Friday, June 7, 2013

Beware of Vultures

"[I]t seems odd that the top lobby spender in Montana this year was Compassion and Choices, a 'nonprofit' group that spent $160,356 advocating for legalization of assisted suicide."
By Senator Jennifer Fielder

As we wrangled through the budget this spring, the beautiful state capitol began to feel like a big, ripe carcass with a dark cloud of vultures circling about. 
Senator Jennifer Fielder

The magnitude of money in government attracts far more folks who want to be on the receiving end than it does those who just want fair and functional government. Until that ratio improves, it may be impossible to rein in unnecessary regulation and spending. 

Special interest groups spent over $6 million dollars on lobbyists to pressure Montana legislators during the 2013 session. Seems like a lot of money, until you compare it to the billions of taxpayer dollars at stake. Does the average taxpayer stand a chance against organized forces like that?

As your Senator one of my main duties is to sort out who wants your money, or a change in a law, and why. Getting to the bottom of it takes work. It would certainly help if well-intentioned citizens would do a little more research before clamoring onto any particular bandwagons as well.

We have to be careful not to be fooled by catchy slogans, shallow campaign propaganda, biased media reports, or plays on our emotions which, too often, conceal a multitude of hidden agendas. 

For example, it seems odd that the top lobby spender in Montana this year was Compassion and Choices, a “nonprofit” group that spent $160,356 advocating for legalization of assisted suicide. The second biggest spender was MEA-MFT, the teachers and public employees union who spent $120,319 pushing for state budget increases.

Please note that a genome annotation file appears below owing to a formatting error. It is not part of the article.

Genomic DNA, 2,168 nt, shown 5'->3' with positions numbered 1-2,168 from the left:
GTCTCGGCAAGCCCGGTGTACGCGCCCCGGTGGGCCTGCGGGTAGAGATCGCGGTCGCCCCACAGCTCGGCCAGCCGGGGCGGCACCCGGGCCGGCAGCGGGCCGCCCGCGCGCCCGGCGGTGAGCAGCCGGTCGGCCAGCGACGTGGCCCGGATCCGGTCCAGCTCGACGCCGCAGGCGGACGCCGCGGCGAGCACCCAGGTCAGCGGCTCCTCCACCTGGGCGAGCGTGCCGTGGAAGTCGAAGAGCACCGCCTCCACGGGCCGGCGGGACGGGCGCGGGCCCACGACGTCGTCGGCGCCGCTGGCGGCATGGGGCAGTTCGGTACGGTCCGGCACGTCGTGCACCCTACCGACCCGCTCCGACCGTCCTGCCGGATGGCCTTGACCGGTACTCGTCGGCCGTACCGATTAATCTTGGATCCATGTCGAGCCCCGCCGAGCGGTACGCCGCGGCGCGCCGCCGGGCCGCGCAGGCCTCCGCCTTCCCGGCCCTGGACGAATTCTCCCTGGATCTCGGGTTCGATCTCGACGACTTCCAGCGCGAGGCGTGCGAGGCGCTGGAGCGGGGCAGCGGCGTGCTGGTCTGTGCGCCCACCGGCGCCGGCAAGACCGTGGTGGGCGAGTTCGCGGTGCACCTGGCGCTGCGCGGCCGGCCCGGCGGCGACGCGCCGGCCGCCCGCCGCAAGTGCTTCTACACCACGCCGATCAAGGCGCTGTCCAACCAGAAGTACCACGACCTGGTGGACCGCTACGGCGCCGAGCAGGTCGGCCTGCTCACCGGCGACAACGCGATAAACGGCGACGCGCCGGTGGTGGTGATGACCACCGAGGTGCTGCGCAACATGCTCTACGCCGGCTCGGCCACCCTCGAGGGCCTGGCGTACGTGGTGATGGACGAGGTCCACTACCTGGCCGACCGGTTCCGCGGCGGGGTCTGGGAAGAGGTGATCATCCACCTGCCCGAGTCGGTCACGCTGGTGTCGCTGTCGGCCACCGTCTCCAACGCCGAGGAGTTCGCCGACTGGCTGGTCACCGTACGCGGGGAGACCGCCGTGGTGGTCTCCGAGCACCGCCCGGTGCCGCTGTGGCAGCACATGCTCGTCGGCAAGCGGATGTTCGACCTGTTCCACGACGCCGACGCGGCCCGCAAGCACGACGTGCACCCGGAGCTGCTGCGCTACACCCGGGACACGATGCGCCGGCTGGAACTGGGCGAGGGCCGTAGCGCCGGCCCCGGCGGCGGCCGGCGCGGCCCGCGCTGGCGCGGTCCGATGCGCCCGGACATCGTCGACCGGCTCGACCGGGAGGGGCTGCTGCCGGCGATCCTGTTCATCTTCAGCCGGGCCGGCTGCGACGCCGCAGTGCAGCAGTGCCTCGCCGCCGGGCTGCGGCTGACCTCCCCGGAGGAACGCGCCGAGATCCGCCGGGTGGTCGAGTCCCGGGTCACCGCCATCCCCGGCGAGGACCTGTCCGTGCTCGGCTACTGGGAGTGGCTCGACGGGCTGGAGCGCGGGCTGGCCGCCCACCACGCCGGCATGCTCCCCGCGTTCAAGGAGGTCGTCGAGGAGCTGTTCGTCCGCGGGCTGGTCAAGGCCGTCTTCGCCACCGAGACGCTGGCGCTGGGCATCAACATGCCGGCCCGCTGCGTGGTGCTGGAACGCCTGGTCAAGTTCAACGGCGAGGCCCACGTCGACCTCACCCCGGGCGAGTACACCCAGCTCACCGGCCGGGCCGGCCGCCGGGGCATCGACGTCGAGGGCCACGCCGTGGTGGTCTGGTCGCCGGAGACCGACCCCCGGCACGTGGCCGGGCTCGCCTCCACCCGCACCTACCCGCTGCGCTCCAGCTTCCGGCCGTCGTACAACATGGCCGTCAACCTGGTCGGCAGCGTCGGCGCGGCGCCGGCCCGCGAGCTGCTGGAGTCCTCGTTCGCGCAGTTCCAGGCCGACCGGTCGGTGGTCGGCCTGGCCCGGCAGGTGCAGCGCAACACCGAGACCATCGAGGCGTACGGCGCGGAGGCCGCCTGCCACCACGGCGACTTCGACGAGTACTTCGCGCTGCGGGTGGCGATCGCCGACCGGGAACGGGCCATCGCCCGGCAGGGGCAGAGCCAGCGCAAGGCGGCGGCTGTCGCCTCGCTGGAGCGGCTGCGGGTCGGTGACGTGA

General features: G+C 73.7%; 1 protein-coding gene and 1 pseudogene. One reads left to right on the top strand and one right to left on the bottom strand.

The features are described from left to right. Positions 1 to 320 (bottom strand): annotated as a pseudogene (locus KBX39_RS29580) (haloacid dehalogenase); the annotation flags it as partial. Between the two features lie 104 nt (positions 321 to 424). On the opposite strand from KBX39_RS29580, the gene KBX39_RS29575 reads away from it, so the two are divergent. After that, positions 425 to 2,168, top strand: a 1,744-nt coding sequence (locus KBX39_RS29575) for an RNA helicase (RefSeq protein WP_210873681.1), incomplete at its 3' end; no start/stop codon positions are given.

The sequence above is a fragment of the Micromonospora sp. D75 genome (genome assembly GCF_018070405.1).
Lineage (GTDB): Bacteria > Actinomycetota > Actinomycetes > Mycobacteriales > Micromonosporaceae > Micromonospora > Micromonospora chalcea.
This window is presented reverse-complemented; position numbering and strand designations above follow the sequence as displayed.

I earned a reputation for asking a lot of questions. I certainly didn’t take this job to rubber stamp anything. It's my duty to determine whether a proposal relates to an essential, necessary service of fair and functional government, or if it is motivated by piles of money to be gained from ill-advised government decisions.

You see, there is so much money in government that almost everything in government is about the money. The usual tactic is to disguise a ploy as “the humane thing to do”. . . .

Some groups work very hard to provide factual information about their issue. Others stoop to the lowest of lows to invoke heart wrenching emotions, twisted half-truths, or outright lies. You really have to look carefully for all the angles.

Assisted suicide is another issue that can be highly emotional. There are deep and valid concerns on both sides of this life and death debate. But I found myself wondering, “Where does all the lobby money come from?” If it really is about a few terminally ill people who might seek help ending their suffering, why was more money spent on promoting assisted suicide than any other issue in Montana?

Could it be that convincing an ill person to end their life early will help health insurance companies save a bundle on what would have been ongoing medical treatment? How much would the government gain if it stopped paying social security, Medicare, or Medicaid on thousands of people a few months early? How much financial relief would pension systems see? Why was the proposed law to legalize assisted suicide [SB 220] written so loosely? Would vulnerable old people be encouraged to end their life unnecessarily early by those seeking financial gain? 

When considering the financial aspects of assisted suicide, it is clear that millions, maybe billions of dollars, are intertwined with the issue being marketed as “Compassion and Choices”. Beware.